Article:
The only labour dispute which was of sufficient magnitude to excite general attention in the autumn of 1901 was one in the fishing trade of Grimsby, which caused much distress and was attended by somewhat serious disorder. It was mainly, at least on the face of it, a question of wages. These the federated owners of the Grimsby steam trawlers held that it was necessary to reduce, but in the scheme for a reduced scale, which they put forward on August 15, the principle of a share in the profits of the fishing operations, which hitherto had only been enjoyed by the skippers and mates of the vessels, was proposed to be extended to the engineers and all the other members of the ships' companies. To this principle the men had no objection, but they were dissatisfied with the rates actually offered ; other grievances were brought up; and the result was a stoppage of work for many weeks, during which some 400 trawlers were laid up, and between 10,000 and 11,000 men and boys were idle. In the third week of September an appeal issued on behalf of the families of the men by the clergy and Nonconformist ministers of Grimsby estimated that the number of persons whose means of subsistence had practically come to an end could not possibly be computed at less than 20,000. As the weeks passed the employers put forward once or twice rates of a somewhat more favourable character to the men, but the latter were only willing to resume work on the suggested basis if it were understood that the whole of the wages question should be remitted to an arbitrator to be appointed by the Board of Trade, whose award, whenever delivered, should be retrospective to the date of the resumption of work. On the day following that (Sept. 17) on which a resolution to that effect was passed by some 2,000 of the men, there broke out a serious riot, in which the offices of the Owners' Federation were wrecked and set on fire. The disturbances continued in a menacing form on September 19, when a fire broke out at the docks, and the fire brigade was stoned while putting it out. It was said, however, that these disorders were in no respect encouraged by the men's organisation, and the great body of those out of work were exonerated from complicity by the clergy and ministers, who said that "a nondescript rowdyism was to blame " for these riotous proceedings. The owners (Sept. 24), while proposing the establishment of a joint conciliation committee to deal with wages questions in future, adhered to their terms and refused arbitration, from which at an earlier stage of the dispute they had not seemed averse. They also insisted that the men should always "sign on” at the Federation Offices, a demand which they justified by the contention that it was necessary to protect themselves against the practice on the part of many mariners of engaging themselves to several employers, getting money advanced on account of such engagement, and then leaving all but one in the lurch. On a ballot (Sept. 27), the men again declared themselves against resuming work without arbitration, and against signing on at the Federation Offices, which, apparently, was looked upon as a sign of subjection. The deadlock appeared complete, the distress was great, and there seemed every prospect that the fishing trade of Grimsby would be permanently ruined, when the Earl of Yarborough beneficently intervened. By bis influence, aided by that of Lord Heneage and local clergy, all the various sections of the men and the Owners' Federation were brought to an accord on the basis of a resumption of work on the owners' terms, but with arbitration to operate retrospectively to the date of such resumption. The arbitration was to cover all questions relating to the fishing trade which were in dispute, including that of the proper place for signing on, and in the meantime that function was to take place at the local office of the Board of Trade. Peace was thus re-established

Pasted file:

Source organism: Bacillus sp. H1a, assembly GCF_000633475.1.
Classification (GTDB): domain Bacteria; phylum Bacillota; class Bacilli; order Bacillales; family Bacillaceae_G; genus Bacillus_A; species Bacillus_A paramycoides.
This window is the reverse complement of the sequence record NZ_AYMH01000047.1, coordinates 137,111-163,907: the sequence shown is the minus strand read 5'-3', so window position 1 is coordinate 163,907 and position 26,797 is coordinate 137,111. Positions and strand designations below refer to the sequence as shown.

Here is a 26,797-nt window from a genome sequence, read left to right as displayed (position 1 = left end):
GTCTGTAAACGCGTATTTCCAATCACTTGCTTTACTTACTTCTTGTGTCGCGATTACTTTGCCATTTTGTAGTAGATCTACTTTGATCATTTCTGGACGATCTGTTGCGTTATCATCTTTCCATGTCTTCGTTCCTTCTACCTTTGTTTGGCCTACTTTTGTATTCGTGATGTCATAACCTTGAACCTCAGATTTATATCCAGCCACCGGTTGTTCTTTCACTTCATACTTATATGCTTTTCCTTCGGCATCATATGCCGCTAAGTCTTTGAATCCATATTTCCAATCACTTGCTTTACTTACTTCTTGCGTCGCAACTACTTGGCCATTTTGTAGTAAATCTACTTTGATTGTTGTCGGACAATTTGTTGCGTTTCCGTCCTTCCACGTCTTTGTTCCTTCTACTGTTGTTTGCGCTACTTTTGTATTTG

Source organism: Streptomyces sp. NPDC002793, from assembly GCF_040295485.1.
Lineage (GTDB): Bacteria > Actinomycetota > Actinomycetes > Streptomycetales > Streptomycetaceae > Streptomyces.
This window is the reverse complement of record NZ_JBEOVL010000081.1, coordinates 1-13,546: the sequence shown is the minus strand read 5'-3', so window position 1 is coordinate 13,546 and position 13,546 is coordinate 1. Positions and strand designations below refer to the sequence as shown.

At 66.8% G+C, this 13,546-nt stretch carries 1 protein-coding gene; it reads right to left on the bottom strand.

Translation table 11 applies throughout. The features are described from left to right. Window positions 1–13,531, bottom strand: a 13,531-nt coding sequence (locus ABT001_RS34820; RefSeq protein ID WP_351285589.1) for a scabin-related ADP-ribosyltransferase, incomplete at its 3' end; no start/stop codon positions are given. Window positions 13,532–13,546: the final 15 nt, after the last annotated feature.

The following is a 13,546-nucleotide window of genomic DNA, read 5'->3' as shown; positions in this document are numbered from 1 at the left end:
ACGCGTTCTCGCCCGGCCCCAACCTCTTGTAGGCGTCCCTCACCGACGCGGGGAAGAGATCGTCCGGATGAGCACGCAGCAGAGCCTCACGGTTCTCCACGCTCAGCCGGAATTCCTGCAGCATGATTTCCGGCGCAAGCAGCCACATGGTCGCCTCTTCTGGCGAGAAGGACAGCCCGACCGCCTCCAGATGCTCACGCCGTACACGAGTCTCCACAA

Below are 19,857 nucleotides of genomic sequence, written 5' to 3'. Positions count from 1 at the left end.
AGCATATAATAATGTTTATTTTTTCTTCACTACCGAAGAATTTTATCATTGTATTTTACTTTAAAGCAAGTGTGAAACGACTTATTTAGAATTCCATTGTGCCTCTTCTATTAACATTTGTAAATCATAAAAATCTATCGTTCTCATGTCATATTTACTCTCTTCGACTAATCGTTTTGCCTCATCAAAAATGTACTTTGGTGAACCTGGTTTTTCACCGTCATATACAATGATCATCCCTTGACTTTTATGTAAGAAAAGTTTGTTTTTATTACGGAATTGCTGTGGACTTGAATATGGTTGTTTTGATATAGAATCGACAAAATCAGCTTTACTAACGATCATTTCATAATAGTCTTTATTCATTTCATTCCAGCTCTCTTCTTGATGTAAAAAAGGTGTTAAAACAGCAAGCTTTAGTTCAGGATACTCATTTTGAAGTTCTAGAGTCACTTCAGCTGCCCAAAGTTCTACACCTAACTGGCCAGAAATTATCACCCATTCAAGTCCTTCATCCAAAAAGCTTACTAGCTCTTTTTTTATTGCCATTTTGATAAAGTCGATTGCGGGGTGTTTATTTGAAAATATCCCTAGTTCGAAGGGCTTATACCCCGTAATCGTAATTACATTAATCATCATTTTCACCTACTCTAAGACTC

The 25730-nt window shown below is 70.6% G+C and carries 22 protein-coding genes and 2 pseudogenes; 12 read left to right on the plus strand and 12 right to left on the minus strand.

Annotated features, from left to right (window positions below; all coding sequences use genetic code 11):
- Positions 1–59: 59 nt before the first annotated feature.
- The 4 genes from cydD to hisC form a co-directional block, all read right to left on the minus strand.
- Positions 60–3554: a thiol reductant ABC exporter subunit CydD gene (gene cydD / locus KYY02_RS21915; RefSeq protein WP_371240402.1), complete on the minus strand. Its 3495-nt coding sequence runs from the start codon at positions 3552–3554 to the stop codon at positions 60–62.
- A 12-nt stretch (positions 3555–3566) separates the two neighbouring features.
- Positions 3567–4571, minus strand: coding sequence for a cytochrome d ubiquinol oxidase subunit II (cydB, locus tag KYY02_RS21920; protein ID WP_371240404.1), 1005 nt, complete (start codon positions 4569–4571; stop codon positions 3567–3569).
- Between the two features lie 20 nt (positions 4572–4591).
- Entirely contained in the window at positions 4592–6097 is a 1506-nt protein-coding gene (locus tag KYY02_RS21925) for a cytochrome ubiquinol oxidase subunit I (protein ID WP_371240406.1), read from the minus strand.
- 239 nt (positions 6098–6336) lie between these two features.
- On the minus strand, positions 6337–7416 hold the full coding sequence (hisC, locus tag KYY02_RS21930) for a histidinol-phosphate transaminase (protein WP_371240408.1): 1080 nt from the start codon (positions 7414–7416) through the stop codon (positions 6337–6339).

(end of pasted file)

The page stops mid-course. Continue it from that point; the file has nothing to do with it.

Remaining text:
early in October, and it was not very clear why it should ever have been disturbed.
No record of this period of the year would be complete which did not take note of the very genuine and widespread sorrow which was exhibited in Great Britain on the occasion of the tragic death of President McKinley. The messages sent by the King during the brief period through which it was hoped that the wounds inflicted by the revolver of the Anarchist assassin, Czolgosz, would not prove fatal, and again after the end had come, were very well chosen expressions of manly sympathy, and drew acknowledgments of very special warmth from the American Ambassador. The participation of the British nation in the mourning of their kinsmen across the Atlantic was shown in many unmistakable ways, and culminated in very impressive memorial services on the day of the murdered President's funeral, in Westminster Abbey, St. Paul's, and many churches and chapels throughout the country. There was good reason to believe that the American people were gratefully conscious of this reciprocation of the sympathy which they had manifested so freely with English grief at the loss of our beloved Queen at the beginning of the year.